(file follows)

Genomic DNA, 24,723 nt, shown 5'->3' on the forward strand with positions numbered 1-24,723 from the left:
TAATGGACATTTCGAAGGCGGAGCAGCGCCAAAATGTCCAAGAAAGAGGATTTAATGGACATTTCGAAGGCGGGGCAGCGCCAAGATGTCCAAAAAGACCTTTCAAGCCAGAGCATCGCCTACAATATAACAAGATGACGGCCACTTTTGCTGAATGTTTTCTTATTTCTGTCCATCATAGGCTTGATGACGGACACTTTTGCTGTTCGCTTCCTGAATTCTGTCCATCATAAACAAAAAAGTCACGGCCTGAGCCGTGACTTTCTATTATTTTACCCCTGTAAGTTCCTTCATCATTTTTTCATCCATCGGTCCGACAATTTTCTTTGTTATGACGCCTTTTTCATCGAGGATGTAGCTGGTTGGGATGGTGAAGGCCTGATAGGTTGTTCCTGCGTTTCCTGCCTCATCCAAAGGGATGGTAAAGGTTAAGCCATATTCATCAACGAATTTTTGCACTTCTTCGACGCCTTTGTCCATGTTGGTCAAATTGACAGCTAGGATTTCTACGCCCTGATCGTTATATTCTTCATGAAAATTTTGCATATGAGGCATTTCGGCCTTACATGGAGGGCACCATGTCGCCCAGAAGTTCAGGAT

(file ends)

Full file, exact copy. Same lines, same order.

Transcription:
Genomic DNA, 24,723 nt, shown 5'->3' on the forward strand with positions numbered 1-24,723 from the left:
TAATGGACATTTCGAAGGCGGAGCAGCGCCAAAATGTCCAAGAAAGAGGATTTAATGGACATTTCGAAGGCGGGGCAGCGCCAAGATGTCCAAAAAGACCTTTCAAGCCAGAGCATCGCCTACAATATAACAAGATGACGGCCACTTTTGCTGAATGTTTTCTTATTTCTGTCCATCATAGGCTTGATGACGGACACTTTTGCTGTTCGCTTCCTGAATTCTGTCCATCATAAACAAAAAAGTCACGGCCTGAGCCGTGACTTTCTATTATTTTACCCCTGTAAGTTCCTTCATCATTTTTTCATCCATCGGTCCGACAATTTTCTTTGTTATGACGCCTTTTTCATCGAGGATGTAGCTGGTTGGGATGGTGAAGGCCTGATAGGTTGTTCCTGCGTTTCCTGCCTCATCCAAAGGGATGGTAAAGGTTAAGCCATATTCATCAACGAATTTTTGCACTTCTTCGACGCCTTTGTCCATGTTGGTCAAATTGACAGCTAGGATTTCTACGCCCTGATCGTTATATTCTTCATGAAAATTTTGCATATGAGGCATTTCGGCCTTACATGGAGGGCACCATGTCGCCCAGAAGTTCAGGAT